U.S. destroys chemical weapons

U.S. Army troops in protective gear destroy 155mm projectile shells containing deadly VX nerve agent at the Blue Grass Chemical Agent-Destruction Pilot Plant in Kentucky in May 2021.

(Photo: U.S. Army)

Years Behind Schedule, US Destroys Last Chemical Weapons Stockpile

"Honestly, I never thought this day would come," said the head of the citizens advisory commission overseeing the destruction.

The White House announced Friday that the United States has destroyed what remains of its once-massive military chemical weapons arsenal, while vowing to "prevent the stockpiling, production, and use" of the internationally banned weapons of mass destruction.

"For more than 30 years, the United States has worked tirelessly to eliminate our chemical weapons stockpile. Today, I am proud to announce that the United States has safely destroyed the final munition in that stockpile—bringing us one step closer to a world free from the horrors of chemical weapons," President Joe Biden said in a statement.

"Successive administrations have determined that these weapons should never again be developed or deployed," the president continued, "and this accomplishment not only makes good on our long-standing commitment under the Chemical Weapons Convention, it marks the first time an international body has verified destruction of an entire category of declared weapons of mass destruction."

While the U.S. military no longer has a chemical stockpile, tear gas—a chemical weapon banned in war—remains an integral part of law enforcement crowd suppression arsenals.

"Today—as we mark this significant milestone—we must also renew our commitment to forging a future free from chemical weapons," Biden said. "I continue to encourage the remaining nations to join the Chemical Weapons Convention so that the global ban on chemical weapons can reach its fullest potential."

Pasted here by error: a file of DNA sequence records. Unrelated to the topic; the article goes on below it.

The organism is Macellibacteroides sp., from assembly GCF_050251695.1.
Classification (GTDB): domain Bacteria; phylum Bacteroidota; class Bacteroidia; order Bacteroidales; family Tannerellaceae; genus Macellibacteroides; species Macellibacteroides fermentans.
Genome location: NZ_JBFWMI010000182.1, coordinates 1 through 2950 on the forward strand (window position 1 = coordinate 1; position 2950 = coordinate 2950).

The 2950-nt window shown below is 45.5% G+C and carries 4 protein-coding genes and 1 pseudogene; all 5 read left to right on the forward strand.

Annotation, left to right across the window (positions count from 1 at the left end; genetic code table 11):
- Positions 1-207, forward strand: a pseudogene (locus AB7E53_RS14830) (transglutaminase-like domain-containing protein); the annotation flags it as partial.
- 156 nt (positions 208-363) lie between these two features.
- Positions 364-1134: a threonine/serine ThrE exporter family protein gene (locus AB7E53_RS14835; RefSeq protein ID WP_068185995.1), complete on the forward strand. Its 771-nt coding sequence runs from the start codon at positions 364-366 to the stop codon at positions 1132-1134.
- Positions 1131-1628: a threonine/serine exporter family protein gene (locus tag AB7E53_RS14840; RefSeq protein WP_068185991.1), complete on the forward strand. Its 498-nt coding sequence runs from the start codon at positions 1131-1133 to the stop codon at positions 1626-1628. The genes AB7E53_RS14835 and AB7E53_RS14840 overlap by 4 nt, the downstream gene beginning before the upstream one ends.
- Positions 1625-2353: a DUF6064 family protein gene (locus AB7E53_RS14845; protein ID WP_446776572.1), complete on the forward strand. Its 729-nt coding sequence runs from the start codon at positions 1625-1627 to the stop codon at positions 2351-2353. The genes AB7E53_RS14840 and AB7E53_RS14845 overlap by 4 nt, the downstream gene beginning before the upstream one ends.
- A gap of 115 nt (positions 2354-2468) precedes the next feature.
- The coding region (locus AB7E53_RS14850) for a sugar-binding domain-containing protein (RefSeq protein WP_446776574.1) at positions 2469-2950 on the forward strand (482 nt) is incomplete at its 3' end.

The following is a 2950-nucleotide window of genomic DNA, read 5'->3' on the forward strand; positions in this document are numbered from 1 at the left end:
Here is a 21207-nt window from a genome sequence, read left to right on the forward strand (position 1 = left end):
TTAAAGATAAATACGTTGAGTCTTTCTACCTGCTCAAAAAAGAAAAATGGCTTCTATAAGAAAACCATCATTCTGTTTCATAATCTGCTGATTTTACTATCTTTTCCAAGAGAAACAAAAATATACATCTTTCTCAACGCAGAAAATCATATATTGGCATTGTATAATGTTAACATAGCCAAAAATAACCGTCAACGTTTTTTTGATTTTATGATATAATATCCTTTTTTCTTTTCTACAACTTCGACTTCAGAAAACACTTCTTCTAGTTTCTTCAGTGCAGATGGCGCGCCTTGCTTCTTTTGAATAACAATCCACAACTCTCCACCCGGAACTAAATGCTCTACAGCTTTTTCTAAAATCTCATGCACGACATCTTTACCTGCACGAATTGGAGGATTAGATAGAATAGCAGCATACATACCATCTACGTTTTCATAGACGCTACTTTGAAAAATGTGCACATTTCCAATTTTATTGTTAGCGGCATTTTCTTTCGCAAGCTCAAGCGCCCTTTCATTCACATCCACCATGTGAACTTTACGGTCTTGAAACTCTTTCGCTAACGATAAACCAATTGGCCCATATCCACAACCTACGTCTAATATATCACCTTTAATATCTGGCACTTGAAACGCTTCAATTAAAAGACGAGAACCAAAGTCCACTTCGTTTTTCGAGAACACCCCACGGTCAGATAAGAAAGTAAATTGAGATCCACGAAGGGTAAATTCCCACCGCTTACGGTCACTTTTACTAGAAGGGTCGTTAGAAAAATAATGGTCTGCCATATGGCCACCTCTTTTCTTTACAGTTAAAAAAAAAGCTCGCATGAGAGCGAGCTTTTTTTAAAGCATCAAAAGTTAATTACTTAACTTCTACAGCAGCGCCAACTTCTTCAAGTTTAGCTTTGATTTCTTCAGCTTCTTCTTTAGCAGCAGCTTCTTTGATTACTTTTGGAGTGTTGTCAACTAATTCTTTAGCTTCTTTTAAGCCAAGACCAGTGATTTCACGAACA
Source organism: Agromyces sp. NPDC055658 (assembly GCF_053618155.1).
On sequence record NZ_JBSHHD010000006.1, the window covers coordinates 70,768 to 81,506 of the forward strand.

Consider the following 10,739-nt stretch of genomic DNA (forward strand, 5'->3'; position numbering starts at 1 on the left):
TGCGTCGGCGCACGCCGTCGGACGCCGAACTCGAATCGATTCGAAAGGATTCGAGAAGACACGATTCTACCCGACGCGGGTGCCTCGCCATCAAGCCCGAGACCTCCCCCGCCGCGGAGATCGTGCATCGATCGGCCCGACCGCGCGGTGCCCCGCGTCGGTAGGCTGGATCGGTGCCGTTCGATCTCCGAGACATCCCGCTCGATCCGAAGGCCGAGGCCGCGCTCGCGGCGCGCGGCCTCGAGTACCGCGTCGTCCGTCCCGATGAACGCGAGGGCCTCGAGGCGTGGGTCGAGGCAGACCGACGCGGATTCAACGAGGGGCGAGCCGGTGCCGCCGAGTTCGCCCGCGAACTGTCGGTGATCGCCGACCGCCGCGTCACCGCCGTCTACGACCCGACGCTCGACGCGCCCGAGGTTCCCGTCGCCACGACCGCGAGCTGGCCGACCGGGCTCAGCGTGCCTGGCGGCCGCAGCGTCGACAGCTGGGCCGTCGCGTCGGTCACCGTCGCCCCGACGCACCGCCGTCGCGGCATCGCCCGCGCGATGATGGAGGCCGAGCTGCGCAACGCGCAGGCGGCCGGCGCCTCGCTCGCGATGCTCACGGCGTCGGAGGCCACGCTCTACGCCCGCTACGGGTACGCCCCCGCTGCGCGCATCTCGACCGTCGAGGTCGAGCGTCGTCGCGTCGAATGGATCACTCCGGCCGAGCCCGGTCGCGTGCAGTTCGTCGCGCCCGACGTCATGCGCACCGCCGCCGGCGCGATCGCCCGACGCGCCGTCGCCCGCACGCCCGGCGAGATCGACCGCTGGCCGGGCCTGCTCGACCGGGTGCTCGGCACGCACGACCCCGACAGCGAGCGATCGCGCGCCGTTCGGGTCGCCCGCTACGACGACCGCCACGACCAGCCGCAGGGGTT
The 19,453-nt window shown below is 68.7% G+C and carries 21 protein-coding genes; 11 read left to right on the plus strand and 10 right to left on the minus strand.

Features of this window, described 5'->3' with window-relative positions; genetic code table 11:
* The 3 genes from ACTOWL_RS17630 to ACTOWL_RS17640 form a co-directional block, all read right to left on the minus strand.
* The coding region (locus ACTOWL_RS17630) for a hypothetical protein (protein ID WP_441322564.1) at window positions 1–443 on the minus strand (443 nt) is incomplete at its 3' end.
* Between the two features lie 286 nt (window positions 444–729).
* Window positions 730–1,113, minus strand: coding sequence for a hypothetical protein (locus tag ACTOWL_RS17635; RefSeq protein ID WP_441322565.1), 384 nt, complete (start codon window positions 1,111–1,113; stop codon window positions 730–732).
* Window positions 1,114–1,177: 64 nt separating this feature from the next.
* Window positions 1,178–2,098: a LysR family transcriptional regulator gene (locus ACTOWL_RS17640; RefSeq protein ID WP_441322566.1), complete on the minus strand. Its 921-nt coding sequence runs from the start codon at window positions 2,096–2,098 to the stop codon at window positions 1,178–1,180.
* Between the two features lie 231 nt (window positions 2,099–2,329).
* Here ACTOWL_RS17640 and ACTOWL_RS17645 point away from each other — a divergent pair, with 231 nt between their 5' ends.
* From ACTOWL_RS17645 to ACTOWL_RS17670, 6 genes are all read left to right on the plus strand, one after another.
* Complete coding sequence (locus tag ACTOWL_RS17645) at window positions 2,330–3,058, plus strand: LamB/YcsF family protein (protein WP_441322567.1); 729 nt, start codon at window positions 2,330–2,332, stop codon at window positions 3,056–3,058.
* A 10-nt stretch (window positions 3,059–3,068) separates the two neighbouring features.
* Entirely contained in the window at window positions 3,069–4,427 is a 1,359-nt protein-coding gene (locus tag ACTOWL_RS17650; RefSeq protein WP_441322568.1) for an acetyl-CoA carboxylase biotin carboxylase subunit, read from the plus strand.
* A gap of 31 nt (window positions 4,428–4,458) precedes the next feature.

Under the treaty, the U.S. committed to destroying its chemical arsenal by 2007; that deadline was later extended to 2012.

The Organization for the Prohibition of Chemical Weapons (OPCW) confirmed Friday that "all declared chemical weapons stockpiles" around the world have now been "verified as irreversibly destroyed."

"The end of the destruction of all declared chemical weapons stockpiles is an important milestone for the organization. It is a critical step towards achieving its mission to permanently eliminate all chemical weapons," OPCW Director-General Fernando Arias said in a statement.

"Yet, more challenges lie ahead of us, which require the international community's continued attention," Arias added. "Four countries have yet to join the convention. Abandoned and old chemical weapons still need to be recovered and destroyed."

Egypt, Israel, North Korea, and South Sudan are not party to the Chemical Weapons Convention, which took effect in 1997.

As The New York Timesreported Thursay:

The American stockpile, built up over generations, was shocking in its scale: Cluster bombs and landmines filled with nerve agent. Artillery shells that could blanket whole forests with a blistering mustard fog. Tanks full of poison that could be loaded on jets and sprayed on targets below.

They were a class of weapons deemed so inhumane that their use was condemned after World War I, but even so, the United States and other powers continued to develop and amass them. Some held deadlier versions of the chlorine and mustard agents made infamous in the trenches of the Western Front. Others held nerve agents developed later, like VX and Sarin, that are lethal even in tiny quantities.

American armed forces are not known to have used lethal chemical weapons in battle since 1918, though during the Vietnam War they used herbicides like Agent Orange that were harmful to humans.

The United States once also had a sprawling germ warfare and biological weapons program; those weapons were destroyed in the 1970s.

Even after the Cold War ended, the United States was drafting plans for the possible use of chemical weapons. In service of U.S. global hegemony, then-Undersecretary of Defense Paul Wolfowitz and his deputy Scooter Libby authored a 1992 strategy plan, "Defense Policy Guidance," that called for possible preemptive nuclear, biological, or chemical warfare against countries that potentially posed threats to American dominance—even if they did not have or use weapons of mass destruction.

"Honestly, I never thought this day would come," Irene Kornelly, who chairs the citizens' advisory commission that has overseen the destruction of U.S. chemical weapons at the Army's Pueblo Chemical Depot in Colorado for 30 years, told the Times. "The military didn't know if they could trust the people, and the people didn't know if they could trust the military."

As Kornelly spoke, the depot's manager blasted the rock band Europe's 1986 hit "The Final Countdown" and handed out red, white, and blue Bomb Pop popsicles.

"Most people today don't have a clue that this all happened—they never had to worry about it," Kornelly said. "And I think that's just as well."

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